TORONTO — Ontario is improving access to local targeted COVID-19 rapid antigen screening by making it available for students through participating public health units where risk of transmission is high. By expanding access to rapid antigen screening, the Ontario government is helping to keep schools and licensed child care settings open and safe for children and students.
The program will support access to voluntary, rapid asymptomatic screening for unvaccinated children and students. This will help identify and prevent transmission in schools and licensed child care settings, as identified by local medical officers of health based on local epidemiological circumstances. This school-based program is in keeping with current provincial guidance for rapid antigen screening and based on advice from Public Health Ontario, the Ontario COVID-19 Science Advisory Table, and Ontario’s Testing Strategy Expert Panel and is focused on screening of children in public health units with the highest risk of transmission.
Routine rapid antigen screening of fully vaccinated individuals and children is not currently recommended given the effectiveness of the COVID-19 vaccines as well as the risks posed to the disruption of learning as a result of false positives.
“By improving ventilation in Ontario schools and taking further action through the introduction of a targeted rapid antigen screening program, we are helping to keep schools safer and open,” said Stephen Lecce, Minister of Education. “We are following updated advice from the Chief Medical Officer of Health by introducing a targeted testing program, at the direction of local medical officers of health, in areas where rates of transmission are high. Ontario’s plan is focused on minimizing disruption and maximizing safe, in-class learning, supported by major improvements in mechanical ventilation and 70,000 HEPA and other ventilation devices in learning spaces.”
While vaccines and existing classroom prevention strategies – such as masking, cohorting and daily symptom screening measures – remain key defences against COVID-19, screening and testing remain important tools in protecting against the spread of COVID-19. In addition, in September 2021, the Ministry of Education launched a targeted, PCR-based self-collection pilot for vaccinated high school students identified as high-risk close contacts of a confirmed case of COVID-19 to support testing participation and a timely return to school. Limiting the spread of COVID-19 is critical to ensuring that schools and child care centres remain safe and open to support working families.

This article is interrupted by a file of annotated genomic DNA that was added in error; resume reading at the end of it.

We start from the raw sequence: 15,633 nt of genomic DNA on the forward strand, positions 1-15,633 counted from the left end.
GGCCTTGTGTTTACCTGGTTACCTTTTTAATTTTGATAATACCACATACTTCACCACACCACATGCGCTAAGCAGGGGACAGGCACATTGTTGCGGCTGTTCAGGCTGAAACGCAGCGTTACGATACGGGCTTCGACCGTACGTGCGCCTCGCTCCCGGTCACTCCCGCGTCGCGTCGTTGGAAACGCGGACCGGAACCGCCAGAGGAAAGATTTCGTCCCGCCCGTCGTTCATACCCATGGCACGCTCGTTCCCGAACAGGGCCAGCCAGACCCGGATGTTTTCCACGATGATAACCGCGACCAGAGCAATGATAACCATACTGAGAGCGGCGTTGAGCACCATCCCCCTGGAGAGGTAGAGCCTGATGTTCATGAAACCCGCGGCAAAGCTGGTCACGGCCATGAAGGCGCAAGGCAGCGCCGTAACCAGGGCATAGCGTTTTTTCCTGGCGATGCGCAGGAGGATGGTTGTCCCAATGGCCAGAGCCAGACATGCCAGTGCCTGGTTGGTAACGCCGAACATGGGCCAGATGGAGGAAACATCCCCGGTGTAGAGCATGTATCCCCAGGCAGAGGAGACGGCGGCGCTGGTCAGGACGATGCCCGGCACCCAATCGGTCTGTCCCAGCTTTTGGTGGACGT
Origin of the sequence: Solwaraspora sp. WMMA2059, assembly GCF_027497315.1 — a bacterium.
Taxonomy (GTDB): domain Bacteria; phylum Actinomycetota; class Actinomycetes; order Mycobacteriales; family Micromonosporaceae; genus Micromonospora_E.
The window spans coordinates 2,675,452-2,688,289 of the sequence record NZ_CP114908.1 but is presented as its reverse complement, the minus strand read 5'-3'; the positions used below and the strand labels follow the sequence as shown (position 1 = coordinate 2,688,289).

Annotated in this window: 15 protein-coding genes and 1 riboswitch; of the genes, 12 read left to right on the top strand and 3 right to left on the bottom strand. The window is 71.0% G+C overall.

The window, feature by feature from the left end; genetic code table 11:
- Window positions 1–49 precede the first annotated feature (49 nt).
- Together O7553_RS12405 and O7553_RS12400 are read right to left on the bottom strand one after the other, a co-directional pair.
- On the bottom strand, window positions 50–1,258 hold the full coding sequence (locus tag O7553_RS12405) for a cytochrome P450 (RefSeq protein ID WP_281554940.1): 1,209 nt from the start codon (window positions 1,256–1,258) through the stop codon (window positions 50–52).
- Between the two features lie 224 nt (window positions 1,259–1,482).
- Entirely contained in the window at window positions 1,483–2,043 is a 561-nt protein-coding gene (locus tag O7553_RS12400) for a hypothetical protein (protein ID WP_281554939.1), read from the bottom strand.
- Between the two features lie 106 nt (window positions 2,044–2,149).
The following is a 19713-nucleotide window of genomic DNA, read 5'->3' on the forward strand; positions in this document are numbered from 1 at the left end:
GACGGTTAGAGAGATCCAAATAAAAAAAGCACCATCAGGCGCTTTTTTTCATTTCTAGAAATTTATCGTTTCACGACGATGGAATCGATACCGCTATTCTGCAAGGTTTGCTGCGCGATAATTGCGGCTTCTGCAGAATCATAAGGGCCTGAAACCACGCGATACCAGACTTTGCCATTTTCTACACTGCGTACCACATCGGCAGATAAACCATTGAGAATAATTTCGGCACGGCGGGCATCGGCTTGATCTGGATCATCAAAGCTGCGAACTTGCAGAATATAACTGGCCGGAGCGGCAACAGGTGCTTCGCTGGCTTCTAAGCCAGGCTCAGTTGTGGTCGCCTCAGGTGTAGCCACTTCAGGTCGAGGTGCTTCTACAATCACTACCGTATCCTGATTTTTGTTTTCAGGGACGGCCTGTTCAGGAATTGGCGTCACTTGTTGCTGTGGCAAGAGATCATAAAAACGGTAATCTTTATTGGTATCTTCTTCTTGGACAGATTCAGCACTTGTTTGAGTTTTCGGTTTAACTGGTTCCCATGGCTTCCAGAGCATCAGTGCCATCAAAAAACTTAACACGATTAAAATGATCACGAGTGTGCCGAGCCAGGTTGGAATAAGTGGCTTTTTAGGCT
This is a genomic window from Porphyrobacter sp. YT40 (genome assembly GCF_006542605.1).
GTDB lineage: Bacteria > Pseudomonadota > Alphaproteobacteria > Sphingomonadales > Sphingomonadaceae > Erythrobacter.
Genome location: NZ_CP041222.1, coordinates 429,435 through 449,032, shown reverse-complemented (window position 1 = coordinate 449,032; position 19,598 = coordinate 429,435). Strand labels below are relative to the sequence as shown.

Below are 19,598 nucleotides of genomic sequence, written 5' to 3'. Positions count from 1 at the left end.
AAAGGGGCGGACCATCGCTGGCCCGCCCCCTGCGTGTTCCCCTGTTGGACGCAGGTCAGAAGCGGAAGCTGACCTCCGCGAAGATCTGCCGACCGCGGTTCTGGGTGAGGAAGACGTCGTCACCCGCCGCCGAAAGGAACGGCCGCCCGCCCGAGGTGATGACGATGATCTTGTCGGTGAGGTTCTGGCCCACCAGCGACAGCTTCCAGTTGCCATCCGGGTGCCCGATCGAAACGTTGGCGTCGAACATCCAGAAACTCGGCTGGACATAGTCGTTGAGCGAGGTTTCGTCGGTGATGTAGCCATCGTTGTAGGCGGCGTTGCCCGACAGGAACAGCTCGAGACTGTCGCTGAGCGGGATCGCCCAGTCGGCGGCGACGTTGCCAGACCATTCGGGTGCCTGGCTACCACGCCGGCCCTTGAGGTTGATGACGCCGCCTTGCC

“Targeted asymptomatic screening has the potential to detect cases in schools earlier and reduce the risk of outbreaks and closures, particularly in communities across the province that have a high prevalence of active COVID-19 cases,” said Dr. Kieran Moore, Chief Medical Officer of Health. “Expanding access to rapid antigen screening may be another way to help keep schools safer and students in the classroom. I continue to encourage everyone who has yet to get their first or second dose of the COVID-19 vaccination to do so as soon as you can to increase our level of community immunity and protect our students and young Ontarians who are not yet eligible to receive the vaccine.”
COVID-19 rapid antigen screening for child care and school age children will proceed as follows:
- Based on the guidance of the Chief Medical Officer of Health, local Medical Officers of Health will continue to monitor local COVID-19 transmission and vaccination rates to identify when to implement rapid antigen screening in parts of their region based on local factors and needs.
- Rapid antigen screening will be used only for unvaccinated asymptomatic students and children who are not high-risk contacts. Symptomatic or high-risk contacts should continue to access lab-based PCR testing available at assessment centres and other collection centres.
- Where the local public health unit has identified schools or child care centres that would benefit from this screening, rapid antigen screening tests will be made available. Parents will be able to choose if their unvaccinated asymptomatic children will participate in this screening offered by their schools or licensed child care settings.
- Unvaccinated children participating in the program will be able to conduct the rapid antigen screening at home with instructions.
- Children who receive a positive result will be required to seek a confirmatory lab-based PCR test at a local assessment centre or specimen collection centre and isolate until the result of that lab-based PCR test is known. Children who receive a negative result on a rapid antigen screening test will be able to continue in-person learning. More detailed information including duration and frequency will follow.
The Ministry of Education will continue to work with the Chief Medical Officer of Health and local public health units to assess key indicators, such as vaccination rates and community transmission, to inform and update provincial guidance for schools and child care as needed.